There’s always been a desire for the outfit to develop and grow rather than repeat themselves and Stay Free offers a solid collection of songs that stands proud against a busy modern music scene.


Stay Free is out now on Skies Above label.

The Stay Free album launch party takes place at The Old Bank Vault, 283 Hackney Rd, London E2 8NA on Friday 27th October, 6-10pm

The Stay Free Pop-Up Shop will also run at The Old Bank Vault from 27th to 30th October.

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THE SOUND OF ARROWS – Voyage

Swedish dreampop duo take us on a Voyage…

While the Nordic regions have produced some sterling electropop acts in recent years, Swedish outfit The Sound Of Arrows (aka Stefan Storm and Oskar Gullstrand) appear to have stepped to the side to craft a particular sound that’s undeniably unique. Having first popped up on the radar on the back of EPs Danger! (2008) and M.A.G.I.C. (2009), The Sound Of Arrows laid out lush soundscapes, euphoric hooks and a series of songs whose lyrics employed uplifting messages of hope and discovery.

This ‘magicpop’ element is the corner foundation for their debut album release Voyage, a record that’s been produced using some classic ‘old school’ synths (including a Korg MS20, Roland Juno 60 and MiniMoog) yet appears to have crafted a sound that’s both evocative, yet thoroughly modern.

Also along for the ride is Richard X, who lends a hand on production/co-writing duties for some tracks. Richard X is an interesting collaborator as someone with has a keen interest in the classic synthpop era (he worked on The Golden Hour of the Future – the compilation album that featured early Human League tunes). He was also responsible for Sugababes’ ‘Freak Like Me’, which was a mashup that included the unlikely choice of ‘Are ‘Friends’ Electric?’.

As an album, Voyage has had a difficult birth, having gone through two previous incarnations before the duo were happy with the final version. Then there were debates with their then-label Geffen, which included arguments about some of the choices for the album. The collapse of the label dropped the album firmly back into the creative control of the band themselves, which (after some more adjustments) has resulted in the definitive version of Voyage.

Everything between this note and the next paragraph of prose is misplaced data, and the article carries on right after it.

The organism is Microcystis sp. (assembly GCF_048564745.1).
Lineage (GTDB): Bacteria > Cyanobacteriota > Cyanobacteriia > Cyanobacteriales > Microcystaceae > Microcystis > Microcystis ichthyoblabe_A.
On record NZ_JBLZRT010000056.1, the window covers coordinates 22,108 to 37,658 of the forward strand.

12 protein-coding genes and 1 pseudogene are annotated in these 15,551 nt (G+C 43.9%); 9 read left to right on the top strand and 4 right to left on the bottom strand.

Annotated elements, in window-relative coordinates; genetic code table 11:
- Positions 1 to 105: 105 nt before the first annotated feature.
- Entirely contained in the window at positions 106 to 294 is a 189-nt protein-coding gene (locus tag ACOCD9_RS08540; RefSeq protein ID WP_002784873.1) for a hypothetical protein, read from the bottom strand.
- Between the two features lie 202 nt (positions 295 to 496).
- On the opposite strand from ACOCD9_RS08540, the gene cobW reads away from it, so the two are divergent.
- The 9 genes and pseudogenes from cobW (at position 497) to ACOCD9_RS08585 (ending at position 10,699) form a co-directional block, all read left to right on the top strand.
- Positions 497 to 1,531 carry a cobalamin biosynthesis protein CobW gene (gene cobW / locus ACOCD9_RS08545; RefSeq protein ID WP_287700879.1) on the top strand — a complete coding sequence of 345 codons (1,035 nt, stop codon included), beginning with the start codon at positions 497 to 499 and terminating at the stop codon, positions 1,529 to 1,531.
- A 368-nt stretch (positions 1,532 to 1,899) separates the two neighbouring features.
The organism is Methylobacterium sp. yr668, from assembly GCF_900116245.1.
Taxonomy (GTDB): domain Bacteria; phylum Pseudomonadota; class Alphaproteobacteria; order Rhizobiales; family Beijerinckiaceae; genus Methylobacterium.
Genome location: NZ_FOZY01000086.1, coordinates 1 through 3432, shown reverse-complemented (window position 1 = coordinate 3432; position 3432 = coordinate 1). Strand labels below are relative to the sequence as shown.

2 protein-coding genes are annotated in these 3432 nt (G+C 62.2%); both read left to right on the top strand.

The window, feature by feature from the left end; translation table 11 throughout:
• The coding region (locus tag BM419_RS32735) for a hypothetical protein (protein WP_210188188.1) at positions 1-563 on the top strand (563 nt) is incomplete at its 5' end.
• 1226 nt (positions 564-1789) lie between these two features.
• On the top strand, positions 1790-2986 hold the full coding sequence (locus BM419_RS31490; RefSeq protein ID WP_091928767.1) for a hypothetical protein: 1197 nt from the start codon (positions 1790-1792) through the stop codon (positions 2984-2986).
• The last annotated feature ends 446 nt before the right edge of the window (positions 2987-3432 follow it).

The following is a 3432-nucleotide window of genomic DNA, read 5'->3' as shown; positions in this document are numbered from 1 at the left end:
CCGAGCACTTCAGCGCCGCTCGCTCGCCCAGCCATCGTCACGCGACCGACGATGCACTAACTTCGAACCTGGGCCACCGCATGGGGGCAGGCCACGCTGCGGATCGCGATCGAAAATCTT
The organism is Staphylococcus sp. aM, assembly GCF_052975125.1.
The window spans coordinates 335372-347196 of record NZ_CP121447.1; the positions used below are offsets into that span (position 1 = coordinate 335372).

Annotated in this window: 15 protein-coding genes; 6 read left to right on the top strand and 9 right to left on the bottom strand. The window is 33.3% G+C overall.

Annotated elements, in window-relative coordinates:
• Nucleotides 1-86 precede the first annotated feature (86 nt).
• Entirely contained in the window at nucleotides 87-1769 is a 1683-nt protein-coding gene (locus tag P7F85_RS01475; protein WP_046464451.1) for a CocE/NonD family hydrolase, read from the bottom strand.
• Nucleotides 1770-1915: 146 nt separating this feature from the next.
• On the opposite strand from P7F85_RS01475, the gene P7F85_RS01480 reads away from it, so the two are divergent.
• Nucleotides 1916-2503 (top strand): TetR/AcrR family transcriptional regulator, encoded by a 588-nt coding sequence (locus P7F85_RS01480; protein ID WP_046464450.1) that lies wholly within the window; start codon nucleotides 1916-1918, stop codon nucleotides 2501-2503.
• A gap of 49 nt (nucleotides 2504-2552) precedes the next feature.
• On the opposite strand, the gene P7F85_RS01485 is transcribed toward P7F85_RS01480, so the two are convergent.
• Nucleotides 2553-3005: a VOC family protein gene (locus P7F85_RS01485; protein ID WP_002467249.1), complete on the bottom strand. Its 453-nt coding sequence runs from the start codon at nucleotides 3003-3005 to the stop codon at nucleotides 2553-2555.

The album has a strong opener in the shape of ‘Into The Clouds’, a busy layered slice of percussive electropop that starts things off with a bang (and was also one of the most downloaded songs on its original release back in 2009). It’s a tune that breathes optimism and joy (“I’m going to work my way out of this jam/I’m gonna be someone and know who I am”) and can’t fail to resonate with the heart.

‘Wonders’ continues in a similar vein with a glorious widescreen pop banger. Meanwhile, the euphoric synthpop of ‘My Shadow’ crafts one of Voyage’s finest moments. It’s got synth hooks and an impressive production that gives the whole affair impact.

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‘Magic’, with its children’s choral touches, is pure escapism with its themes of discovery explored through its simple lyrics (“seize a chance, follow a dream”).

The tempo steps down a notch on tracks such as ‘Ruins Of Rome’ and ‘Hurting All The Way’, which offer up more reflective moments. But these are simply little oases among some top notch tunes. This includes the euphoria of ‘Longest Ever Dream’. A collaborative effort featuring co-writing credits from Richard X – and a captivating vocal care of Sarah Nyberg Pergament (aka Action Biker) – it’s a wistful piece of pop confectionery.

Equally ‘Conquest’ and ‘Nova’ offer panoramic pop moments before the album begins to wind down with the cinematic ‘There Is Still Hope’ and the instrumental ‘Lost City’.

In many ways, Voyage indeed feels like a journey or a film in which the arrangement of songs is crafted like some lost soundtrack. It’s a concept that’s carried over for the promo videos for the singles, which in some cases play out like mini films.

Voyage might not be agreeable to those that appreciate an element of cynicism or a harder edge in their music. There’s certainly more downbeat melancholic elements in the output of many other Nordic acts that The Sound Of Arrows steers around. But the end result is a magical, joyful vision which opens up a world of endless possibilities.


Voyage is out now on Skies Above label.

http://www.thesoundofarrows.com/